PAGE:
Artists are not like athletes. We can’t win gold, beat other creatives, or come first. Sport is objective; our craft is subjective. Creating to be the best is a waste of energy. Instead, create to connect to the people who need you because they are out there. Create in your way because there is no right way. Take the pressure off, and focus on your unique brand of magic.
I have struggled to find a solid objective in my artistic practice. What is the payoff for all this time spent sculpting and painting things? Does it have value if there is no commercial value? What is the point of all this? My mind wanders down an existential thought trip, and I’m pretty sure this is resistance objecting to my new habit of making and sharing art each day.
I come from an athletic and business-minded background. I am a planner and a goal setter; there is always an objective path to follow. Pursuing art has been entirely different. I set the objective to make and share art every day for one-thousand days, but I did not define a monetary goal. I could get to the end of one thousand days and make any money. Would time spent still be considered a success? How do I define success in this case?
Thirty-Eight days in, and I can see changes in me happening. I’m managing to be very consistent and keep this as my top priority. I’m getting more comfortable deciding what to share. The daily posting helps me focus, and I’ve been able to draw some insights from reviewing and writing about my artistic endeavors. I know no one else is reading this blog, and that’s okay. I’m reading it, and the process of making each day is already teaching me many things. I hope to develop into a better documentarian along the way. I have faith the people who need my creations are out there; this website is one way they can find me.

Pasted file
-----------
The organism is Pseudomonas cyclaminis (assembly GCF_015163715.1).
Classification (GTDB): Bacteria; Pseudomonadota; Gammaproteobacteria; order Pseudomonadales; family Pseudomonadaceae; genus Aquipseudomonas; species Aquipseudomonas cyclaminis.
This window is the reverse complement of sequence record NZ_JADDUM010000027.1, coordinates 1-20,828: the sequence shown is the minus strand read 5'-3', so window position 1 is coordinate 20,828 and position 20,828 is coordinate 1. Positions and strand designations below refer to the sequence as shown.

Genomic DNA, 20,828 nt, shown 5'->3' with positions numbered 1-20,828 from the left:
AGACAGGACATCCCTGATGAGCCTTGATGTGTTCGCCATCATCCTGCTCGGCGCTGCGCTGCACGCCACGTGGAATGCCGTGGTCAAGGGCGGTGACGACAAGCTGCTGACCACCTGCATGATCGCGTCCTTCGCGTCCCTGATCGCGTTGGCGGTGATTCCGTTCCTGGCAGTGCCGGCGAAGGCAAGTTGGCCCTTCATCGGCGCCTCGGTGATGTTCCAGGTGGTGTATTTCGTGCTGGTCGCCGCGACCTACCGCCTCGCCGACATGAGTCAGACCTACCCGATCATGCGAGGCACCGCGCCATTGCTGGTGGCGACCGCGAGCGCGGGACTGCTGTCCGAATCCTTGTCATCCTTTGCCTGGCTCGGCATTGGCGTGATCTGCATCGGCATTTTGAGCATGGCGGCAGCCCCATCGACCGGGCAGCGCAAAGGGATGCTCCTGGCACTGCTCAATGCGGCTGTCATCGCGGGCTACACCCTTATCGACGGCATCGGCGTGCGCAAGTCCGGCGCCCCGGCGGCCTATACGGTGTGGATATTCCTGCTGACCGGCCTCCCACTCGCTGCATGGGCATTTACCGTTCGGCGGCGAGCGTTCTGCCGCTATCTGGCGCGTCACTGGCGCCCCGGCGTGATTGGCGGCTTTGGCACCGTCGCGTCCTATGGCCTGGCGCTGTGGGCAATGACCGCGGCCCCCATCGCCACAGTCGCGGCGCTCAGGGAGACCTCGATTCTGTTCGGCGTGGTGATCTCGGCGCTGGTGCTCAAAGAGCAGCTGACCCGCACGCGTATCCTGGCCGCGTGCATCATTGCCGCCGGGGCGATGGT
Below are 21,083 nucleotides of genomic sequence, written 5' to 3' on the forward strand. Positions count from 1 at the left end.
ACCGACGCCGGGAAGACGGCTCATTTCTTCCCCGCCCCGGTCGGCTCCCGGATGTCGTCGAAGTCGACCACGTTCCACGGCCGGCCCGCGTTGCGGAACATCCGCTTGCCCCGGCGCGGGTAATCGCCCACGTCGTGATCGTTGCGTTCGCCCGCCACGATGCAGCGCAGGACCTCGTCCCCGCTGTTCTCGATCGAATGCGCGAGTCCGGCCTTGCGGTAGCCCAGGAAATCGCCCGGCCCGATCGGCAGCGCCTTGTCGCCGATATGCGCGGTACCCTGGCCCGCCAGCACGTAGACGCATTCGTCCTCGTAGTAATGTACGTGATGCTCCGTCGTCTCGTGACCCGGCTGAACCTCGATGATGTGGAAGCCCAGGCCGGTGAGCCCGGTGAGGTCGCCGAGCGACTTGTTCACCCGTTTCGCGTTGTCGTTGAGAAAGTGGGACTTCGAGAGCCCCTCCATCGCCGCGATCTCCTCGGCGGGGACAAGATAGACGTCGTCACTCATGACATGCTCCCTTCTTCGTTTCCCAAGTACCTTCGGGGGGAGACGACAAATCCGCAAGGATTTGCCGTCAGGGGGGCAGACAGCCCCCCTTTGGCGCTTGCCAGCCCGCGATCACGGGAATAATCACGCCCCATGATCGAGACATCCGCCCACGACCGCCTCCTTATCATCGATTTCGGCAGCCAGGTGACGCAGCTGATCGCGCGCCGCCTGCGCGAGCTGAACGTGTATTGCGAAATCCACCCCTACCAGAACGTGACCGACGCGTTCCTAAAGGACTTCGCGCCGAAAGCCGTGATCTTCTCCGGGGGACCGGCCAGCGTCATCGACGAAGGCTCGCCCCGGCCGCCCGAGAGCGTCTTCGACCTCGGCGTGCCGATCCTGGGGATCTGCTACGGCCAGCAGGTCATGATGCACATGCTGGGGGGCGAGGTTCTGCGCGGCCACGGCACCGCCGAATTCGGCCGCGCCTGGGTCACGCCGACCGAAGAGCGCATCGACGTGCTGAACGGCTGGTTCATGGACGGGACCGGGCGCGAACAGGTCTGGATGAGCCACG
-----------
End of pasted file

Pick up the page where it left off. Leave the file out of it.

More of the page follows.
Today, I repeated the ‘keep the brush’ moving exercise for my painting practice shared by Lynda Barry. I painted a woman with a mind blooming with bright, colorful things. Painting the same image on three canvasses keeps me from judging brushstrokes and keeps things loose.
While doing this, I had to fight the urge to quit multiple times. Instead, I kept adding layers of color and shapes, trusting the quiet instinctive voice inside telling me what to do next. It was not until the end that I stepped back and felt sincerely delighted by what was on the page.